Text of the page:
"A casual listener to Christian teaching across the airwaves would conclude the solution to every problem is to have more faith. If you have a problem, all you need to do is believe. If you can't overcome the problem, you're just not believing big enough. The metaphor of the mustard seed is thrown into this mix of faith talk. We are told that Jesus said all we needed was faith the size of a mustard seed and we could speak to the mountain, "Be removed," and it would be cast into the sea. Jesus' words are interpreted to mean that what we have is a faith problem--we just don't believe enough. This spiritual journey becomes an endless cycle of trying to muster up more belief, bigger faith. But Jesus is pointing us to the very opposite conclusion. He's not saying we need to have more faith; he's actually telling us we just need to have some. It's not about making your faith bigger. All you need is mustard seed sized faith. The implication is any less is none at all. Jesus was not calling us to work up our faith. He was calling us simply to put our faith in God. It is not our faith in an event that is critical, but our faith in God himself. It is not about believing in a miracle; it is about an unshakable confidence in the character of God."

from Uprising: A Revolution of the Soul pp192-193

Monday, June 19, 2006

Book Review: Fathers and Dragons with Donald Miller

Donald Miller's latest book, To Own a Dragon, which discusses growing up without of father, is a great read. Typical to Miller's works, they include captivating stories, humurous anticdotes, and thought provoking, honest musings at the end that seems to sum up an issue in a way that very few can do. As he is dealing with a very pertinent subject, this book is a must read for...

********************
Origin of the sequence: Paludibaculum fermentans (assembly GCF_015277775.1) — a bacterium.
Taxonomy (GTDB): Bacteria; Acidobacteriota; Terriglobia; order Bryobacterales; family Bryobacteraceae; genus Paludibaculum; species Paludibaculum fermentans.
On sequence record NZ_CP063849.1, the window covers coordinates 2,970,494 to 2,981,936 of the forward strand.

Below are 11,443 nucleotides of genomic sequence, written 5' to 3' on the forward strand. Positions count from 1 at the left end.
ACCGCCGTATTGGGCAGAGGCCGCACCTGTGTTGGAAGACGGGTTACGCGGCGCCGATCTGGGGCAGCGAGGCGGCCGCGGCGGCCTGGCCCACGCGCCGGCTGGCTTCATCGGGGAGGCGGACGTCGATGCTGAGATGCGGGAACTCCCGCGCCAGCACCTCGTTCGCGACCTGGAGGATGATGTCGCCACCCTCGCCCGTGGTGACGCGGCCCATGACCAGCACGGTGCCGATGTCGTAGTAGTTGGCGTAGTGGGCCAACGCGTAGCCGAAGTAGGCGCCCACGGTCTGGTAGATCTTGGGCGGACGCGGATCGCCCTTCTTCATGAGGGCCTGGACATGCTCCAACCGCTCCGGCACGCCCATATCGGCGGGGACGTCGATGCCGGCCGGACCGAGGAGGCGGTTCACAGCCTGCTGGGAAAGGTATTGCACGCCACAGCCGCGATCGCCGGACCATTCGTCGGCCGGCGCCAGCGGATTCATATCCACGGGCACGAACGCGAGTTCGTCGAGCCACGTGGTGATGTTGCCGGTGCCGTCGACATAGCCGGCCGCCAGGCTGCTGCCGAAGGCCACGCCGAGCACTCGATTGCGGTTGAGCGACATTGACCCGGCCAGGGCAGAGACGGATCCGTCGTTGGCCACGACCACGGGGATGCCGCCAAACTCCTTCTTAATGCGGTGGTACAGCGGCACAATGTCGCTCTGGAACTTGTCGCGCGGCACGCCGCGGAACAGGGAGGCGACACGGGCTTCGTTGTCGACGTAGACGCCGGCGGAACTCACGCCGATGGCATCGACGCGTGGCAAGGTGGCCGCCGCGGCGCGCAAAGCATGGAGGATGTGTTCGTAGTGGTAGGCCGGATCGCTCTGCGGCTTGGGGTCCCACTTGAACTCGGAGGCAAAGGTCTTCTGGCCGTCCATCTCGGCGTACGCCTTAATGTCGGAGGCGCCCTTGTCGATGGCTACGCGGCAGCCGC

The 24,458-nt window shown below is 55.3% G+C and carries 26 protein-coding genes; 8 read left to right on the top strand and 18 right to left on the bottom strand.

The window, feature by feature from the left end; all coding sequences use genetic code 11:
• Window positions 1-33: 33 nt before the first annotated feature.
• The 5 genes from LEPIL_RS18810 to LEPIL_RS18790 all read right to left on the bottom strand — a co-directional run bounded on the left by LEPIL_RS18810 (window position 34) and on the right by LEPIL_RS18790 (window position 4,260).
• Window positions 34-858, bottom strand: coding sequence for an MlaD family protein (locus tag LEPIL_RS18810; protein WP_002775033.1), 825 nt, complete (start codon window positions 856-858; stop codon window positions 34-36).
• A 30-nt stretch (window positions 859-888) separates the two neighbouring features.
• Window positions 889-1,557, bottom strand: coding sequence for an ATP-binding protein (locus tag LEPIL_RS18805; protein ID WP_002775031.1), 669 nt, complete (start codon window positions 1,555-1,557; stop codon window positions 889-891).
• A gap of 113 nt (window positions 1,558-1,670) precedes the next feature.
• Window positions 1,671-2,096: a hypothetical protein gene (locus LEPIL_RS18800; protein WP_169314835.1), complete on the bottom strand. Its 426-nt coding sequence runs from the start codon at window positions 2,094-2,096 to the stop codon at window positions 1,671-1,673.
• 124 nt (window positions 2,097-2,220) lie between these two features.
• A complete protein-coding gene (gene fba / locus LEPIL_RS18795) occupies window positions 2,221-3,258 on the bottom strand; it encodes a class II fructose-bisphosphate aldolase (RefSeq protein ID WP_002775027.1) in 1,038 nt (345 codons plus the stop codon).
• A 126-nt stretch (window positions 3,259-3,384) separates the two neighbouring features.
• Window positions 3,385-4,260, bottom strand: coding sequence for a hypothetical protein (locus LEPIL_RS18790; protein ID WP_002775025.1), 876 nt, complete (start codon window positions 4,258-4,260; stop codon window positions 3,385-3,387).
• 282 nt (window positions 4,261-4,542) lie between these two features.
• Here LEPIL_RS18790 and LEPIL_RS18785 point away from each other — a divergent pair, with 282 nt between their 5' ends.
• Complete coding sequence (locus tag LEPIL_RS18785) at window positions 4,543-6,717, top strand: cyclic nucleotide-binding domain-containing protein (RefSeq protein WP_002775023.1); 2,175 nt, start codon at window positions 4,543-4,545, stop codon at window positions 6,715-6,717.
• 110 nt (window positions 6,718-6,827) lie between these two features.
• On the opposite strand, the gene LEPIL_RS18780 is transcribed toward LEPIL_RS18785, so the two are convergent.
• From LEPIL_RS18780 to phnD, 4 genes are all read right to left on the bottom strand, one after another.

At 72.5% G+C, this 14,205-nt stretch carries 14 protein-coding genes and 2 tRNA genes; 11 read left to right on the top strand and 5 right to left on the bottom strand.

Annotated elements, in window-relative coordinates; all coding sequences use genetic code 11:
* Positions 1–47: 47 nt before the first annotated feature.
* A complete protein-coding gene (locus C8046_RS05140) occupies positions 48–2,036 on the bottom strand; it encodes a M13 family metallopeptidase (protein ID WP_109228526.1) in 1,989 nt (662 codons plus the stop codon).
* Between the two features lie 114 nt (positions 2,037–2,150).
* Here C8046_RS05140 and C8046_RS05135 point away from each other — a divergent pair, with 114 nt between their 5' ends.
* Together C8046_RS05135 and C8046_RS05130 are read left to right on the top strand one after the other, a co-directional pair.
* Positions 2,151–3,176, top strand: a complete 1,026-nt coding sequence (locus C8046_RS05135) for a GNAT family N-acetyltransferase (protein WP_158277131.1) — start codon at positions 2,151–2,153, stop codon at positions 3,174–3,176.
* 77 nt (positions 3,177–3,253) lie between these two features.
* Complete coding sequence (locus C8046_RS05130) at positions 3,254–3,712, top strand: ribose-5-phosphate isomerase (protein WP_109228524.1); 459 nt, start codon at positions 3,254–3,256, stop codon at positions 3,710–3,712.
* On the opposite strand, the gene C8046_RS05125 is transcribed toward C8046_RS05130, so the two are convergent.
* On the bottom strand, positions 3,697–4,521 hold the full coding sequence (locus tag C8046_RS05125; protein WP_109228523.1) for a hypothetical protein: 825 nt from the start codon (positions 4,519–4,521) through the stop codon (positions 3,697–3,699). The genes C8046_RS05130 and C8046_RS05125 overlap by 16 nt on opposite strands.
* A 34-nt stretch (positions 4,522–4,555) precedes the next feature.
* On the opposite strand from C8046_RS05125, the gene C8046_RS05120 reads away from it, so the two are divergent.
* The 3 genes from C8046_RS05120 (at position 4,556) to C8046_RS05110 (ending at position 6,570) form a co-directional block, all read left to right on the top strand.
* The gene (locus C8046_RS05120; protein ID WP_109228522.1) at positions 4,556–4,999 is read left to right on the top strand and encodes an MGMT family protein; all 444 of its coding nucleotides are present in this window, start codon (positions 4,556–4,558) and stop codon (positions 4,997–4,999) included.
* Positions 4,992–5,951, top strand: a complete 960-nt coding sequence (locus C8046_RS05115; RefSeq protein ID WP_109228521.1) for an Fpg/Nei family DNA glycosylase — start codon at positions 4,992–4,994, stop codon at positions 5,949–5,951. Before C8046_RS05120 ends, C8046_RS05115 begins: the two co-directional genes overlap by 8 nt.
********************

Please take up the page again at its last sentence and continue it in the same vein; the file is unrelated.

1. Anyone who grew up without a father

Let's face it, with the chronic divorce rate and the epidemic of fathers leaving their families and proving worthless, there are hundreds of millions of young people who relate to what Miller is talking about. I read it because, as a youth pastor, about half of the students I work with are in similar situations. If you are in the situation where you never knew your father, let this book converse with your mind. Let Miller's wit and wisdom help you explore this hole in your life.

2. Anyone who had a Father that did not meet the "Spiritual Needs" of his family

The next group would be the even more of us who had fathers in our lives, but who did not fill the role of spirituality father's should. There are certain things that young men need to hear from their fathers, certain lessons that need to be learned and value that needs to be attributed, and Miller addresses these.

3. Anyone who is in a mentoring relationship

There are a lot of things in this book that apply to those of us who are mentoring young men as well. BTW, if you are not mentoring anybody yet, please consider it. There are scores of young men and women out there who need an older, wiser person to mentor them into their maturity in Christ. I can tell you that there is not a more rewarding part of my ministry. Anyway, Miller writes this book with his mentor, John MacMurray. There is a lot of good insight about mentoring relationships in the book.